Developmentally, my 11 month old is ahead or right on track with the milestones. He's happy & healthy. At his 9 month check up he was 19 pounds (15th percentile for weight) but he is in the 85th percentile for heighth. From what I've read, usually, they develop normally & eventually catch up after they are born. It could have been result from a problem with the placenta or the bloodflow of nutrients that just happens sometimes. Enjoy your baby and those tiny preemie little clothes & diapers. You will get a lot of attention the first couple months. I had people ask if he was just a couple days old when he was 6 weeks old or if he was preemie.

Smallavatar-fefd015f3e6a23a79637b7ec8e9ddaa6

K.T.

answers from Dallas on

M., you could practically be reciting my situation. My daughter was born at 38 1/2 weeks at 4lbs 6 oz. I had borderline gestational diabetes which I controlled extreemly well. But for some reason my daughter had IUGR. I was already high risk becuase of a birth defect that my husband has (but my daughter does not) so I had a zillion ultrasounds. Everything was completely fine up until about 32 weeks. After that everything went downhill. She just stopped growing and at 38 1/2 weeks she wasn't moving or responding at my sono appt. I went for an emergency c-section that day after weighing all my options - my ob said after the surgery that my uterus was small, the placenta was small and the baby was small. Other than being small and having low blood sugar after birth she was completely developed and fine. They tested my placenta and couldn't determing what caused her growth restriction - they said there was no abnormal decay or problems with the placenta. I am pregnant with my second child so I will be treated as high risk again -- but I am only 12 weeks now and everything looks good so far (not all that reassuring since my problems didn't start until week 32 last time).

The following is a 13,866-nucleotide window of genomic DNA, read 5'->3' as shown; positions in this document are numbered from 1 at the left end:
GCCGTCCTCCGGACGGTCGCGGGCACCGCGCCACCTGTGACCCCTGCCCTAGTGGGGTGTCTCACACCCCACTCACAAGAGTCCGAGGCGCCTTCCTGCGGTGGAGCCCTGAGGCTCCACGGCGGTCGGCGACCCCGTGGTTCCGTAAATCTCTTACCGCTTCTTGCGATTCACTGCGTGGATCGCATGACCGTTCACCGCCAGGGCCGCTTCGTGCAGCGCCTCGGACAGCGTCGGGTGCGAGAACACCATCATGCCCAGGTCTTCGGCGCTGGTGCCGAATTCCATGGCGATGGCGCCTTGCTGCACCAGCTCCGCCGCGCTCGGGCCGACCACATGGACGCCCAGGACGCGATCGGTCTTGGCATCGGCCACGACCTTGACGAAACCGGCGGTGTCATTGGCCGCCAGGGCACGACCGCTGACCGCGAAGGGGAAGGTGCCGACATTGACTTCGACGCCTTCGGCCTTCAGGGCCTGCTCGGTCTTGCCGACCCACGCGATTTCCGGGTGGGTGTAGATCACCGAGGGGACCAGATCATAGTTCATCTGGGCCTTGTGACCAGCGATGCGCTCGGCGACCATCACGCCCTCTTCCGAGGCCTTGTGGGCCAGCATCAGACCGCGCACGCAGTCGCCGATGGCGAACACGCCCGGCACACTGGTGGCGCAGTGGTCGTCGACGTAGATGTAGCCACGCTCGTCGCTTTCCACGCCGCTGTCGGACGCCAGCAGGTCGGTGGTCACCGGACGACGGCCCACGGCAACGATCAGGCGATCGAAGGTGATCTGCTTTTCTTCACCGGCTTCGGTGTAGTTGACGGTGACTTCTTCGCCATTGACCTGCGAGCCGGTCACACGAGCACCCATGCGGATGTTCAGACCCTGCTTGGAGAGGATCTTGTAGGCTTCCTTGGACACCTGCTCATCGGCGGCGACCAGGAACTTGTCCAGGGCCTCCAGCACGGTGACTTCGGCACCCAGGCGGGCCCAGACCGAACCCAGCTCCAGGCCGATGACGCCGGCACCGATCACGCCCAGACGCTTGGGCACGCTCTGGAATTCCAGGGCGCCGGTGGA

Anyway, to answer your probably bigger question -- what does this mean long term? My daughter is 2 1/2 now. Other than still being small she is completely fine. She has been her entire life been very small - even now she is still only 22 lbs and wears 18 month clothes. For most of her first 2 years she was in the less than 3% range for height, weight and head circ. At her 2 yr appt she was still in the less than 3% for weight and head but had moved to 25% for height! Here pedi isn't concerned becuase she has grown parallel to the normal line. I nursed her for 15 months and at about 9 months they dr was concerned that my breastmilk may not be fatty enough so we added the enfamil gentalease formula to pumped milk to give her more calories. Anyway, she is just small - my pedi seems to think that she is just genetically small and this is not a byproduct of what happened while I was pregnant.

As far as developmentally -- she is fine. She rolled over and crawled early. She was a late walker but I think that was stubborness more than anything. She is very smart. She has been able to say her abc's and count to 20 since she was 2, very verbal, almost potty trained, etc.

So don't worry -- we always said -- our daughter was small but mighty!

I was scared too, especially after delivery when she still wouldn't gain weight. But everything is fine now. I have a happy healthy toddler -- and I bet you will too ;-)

Smallavatar-fefd015f3e6a23a79637b7ec8e9ddaa6

C.H.

answers from Dallas on

My son had IUGR. He was born at 37 weeks weighing 4 pounds, 2 ounces. He just turned one. He seems fine developmentally at this point.

There is a yahoo group for IUGR parents that has been helpful to us (http://health.groups.yahoo.com/group/IUGR/). The Magic Foundation also has a lot of information about babies who were small for gestational age (http://www.magicfoundation.org/www).

Good luck!

Smallavatar-fefd015f3e6a23a79637b7ec8e9ddaa6

R.R.

answers from Dallas on